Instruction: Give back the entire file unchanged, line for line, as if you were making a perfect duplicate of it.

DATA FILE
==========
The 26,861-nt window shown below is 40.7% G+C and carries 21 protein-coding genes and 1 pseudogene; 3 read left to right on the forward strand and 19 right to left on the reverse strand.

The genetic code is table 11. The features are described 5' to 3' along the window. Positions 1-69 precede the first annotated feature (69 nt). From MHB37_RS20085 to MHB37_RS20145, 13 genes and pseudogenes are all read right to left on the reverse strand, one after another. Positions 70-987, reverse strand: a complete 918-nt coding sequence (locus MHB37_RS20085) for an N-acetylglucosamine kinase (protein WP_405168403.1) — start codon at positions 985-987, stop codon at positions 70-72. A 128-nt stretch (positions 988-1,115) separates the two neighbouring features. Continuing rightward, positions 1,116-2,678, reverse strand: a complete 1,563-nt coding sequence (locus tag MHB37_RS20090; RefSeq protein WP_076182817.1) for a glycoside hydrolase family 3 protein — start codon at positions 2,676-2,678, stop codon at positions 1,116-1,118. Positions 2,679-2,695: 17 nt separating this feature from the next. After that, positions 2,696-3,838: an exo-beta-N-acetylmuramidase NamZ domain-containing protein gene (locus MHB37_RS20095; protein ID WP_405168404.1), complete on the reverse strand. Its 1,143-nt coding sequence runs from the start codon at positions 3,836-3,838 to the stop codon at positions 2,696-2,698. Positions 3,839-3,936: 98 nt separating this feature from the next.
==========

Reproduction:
The 26,861-nt window shown below is 40.7% G+C and carries 21 protein-coding genes and 1 pseudogene; 3 read left to right on the forward strand and 19 right to left on the reverse strand.

The genetic code is table 11. The features are described 5' to 3' along the window. Positions 1-69 precede the first annotated feature (69 nt). From MHB37_RS20085 to MHB37_RS20145, 13 genes and pseudogenes are all read right to left on the reverse strand, one after another. Positions 70-987, reverse strand: a complete 918-nt coding sequence (locus MHB37_RS20085) for an N-acetylglucosamine kinase (protein WP_405168403.1) — start codon at positions 985-987, stop codon at positions 70-72. A 128-nt stretch (positions 988-1,115) separates the two neighbouring features. Continuing rightward, positions 1,116-2,678, reverse strand: a complete 1,563-nt coding sequence (locus tag MHB37_RS20090; RefSeq protein WP_076182817.1) for a glycoside hydrolase family 3 protein — start codon at positions 2,676-2,678, stop codon at positions 1,116-1,118. Positions 2,679-2,695: 17 nt separating this feature from the next. After that, positions 2,696-3,838: an exo-beta-N-acetylmuramidase NamZ domain-containing protein gene (locus MHB37_RS20095; protein ID WP_405168404.1), complete on the reverse strand. Its 1,143-nt coding sequence runs from the start codon at positions 3,836-3,838 to the stop codon at positions 2,696-2,698. Positions 3,839-3,936: 98 nt separating this feature from the next.